Nair, 92, is survived by his wife Leela, their sons chairman and managing director, Vivek Nair, and co-chairman and managing director, Dinesh Nair, and their wives and children.
From a young freedom fighter to an officer of the Indian Army, to pioneering the globalisation of Indias textiles industries, and later being a leader of Indias hospitality industry and one of the leading luxury hotel groups, Nair put an indelible mark in different spheres of life.
Born on February 9, 1922 in Kannur, Kerala, Nair joined the freedom movement at the age of 14 when he became an aide of Netaji Subhash Chandra Bose, and came into close contact with Mahatama Gandhi, Jawaharlal Nehru, Sardar Vallabhai Patel.
Nair volunteered for the Indian army and rose to rank of a Captain in the Maratha Light Infantry. Giants such as Lord Louis Mountbatten, and VP Menon, architects of the transition from British rule to Indian democracy, befriended him. In 1951, he resigned his commission to secure the formation of the All India Handloom Board for modernisation and promotion of handloom textiles.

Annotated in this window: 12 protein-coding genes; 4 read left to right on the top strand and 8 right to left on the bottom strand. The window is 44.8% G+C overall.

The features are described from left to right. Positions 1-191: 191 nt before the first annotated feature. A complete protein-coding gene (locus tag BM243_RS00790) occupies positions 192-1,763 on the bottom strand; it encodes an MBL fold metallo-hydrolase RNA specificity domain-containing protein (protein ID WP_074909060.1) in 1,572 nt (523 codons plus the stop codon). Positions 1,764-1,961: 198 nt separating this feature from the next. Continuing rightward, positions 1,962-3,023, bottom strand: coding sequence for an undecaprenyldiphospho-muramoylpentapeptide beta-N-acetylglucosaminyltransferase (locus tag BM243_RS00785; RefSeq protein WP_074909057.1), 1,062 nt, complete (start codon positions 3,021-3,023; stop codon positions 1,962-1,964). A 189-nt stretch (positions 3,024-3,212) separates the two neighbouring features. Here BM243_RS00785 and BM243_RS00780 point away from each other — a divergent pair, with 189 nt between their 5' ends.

He was instrumental in inventing the Bleeding Madras fabric which helped place Indian fabrics on the global map and catapulted the growth and exports of the Indian textile industry. His textile company, Leela Scottish Lace, became one of the most prosperous enterprises of its kind in the country.
His frequent business trips to Europe and America exposed him to international hotel chains which reflected the highest standards of guest services, inspiring him to make his first foray into the hospitality sector. At the age of 65, he started to build The Leela group of hotels which today has become one of Indias leading luxury hospitality groups.
He set up the first Leela hotel in Mumbai in 1986 and signed a marketing alliance with Kempinski of Germany. Today, The Leela Palaces, Hotels and Resorts has eight luxury properties across the country.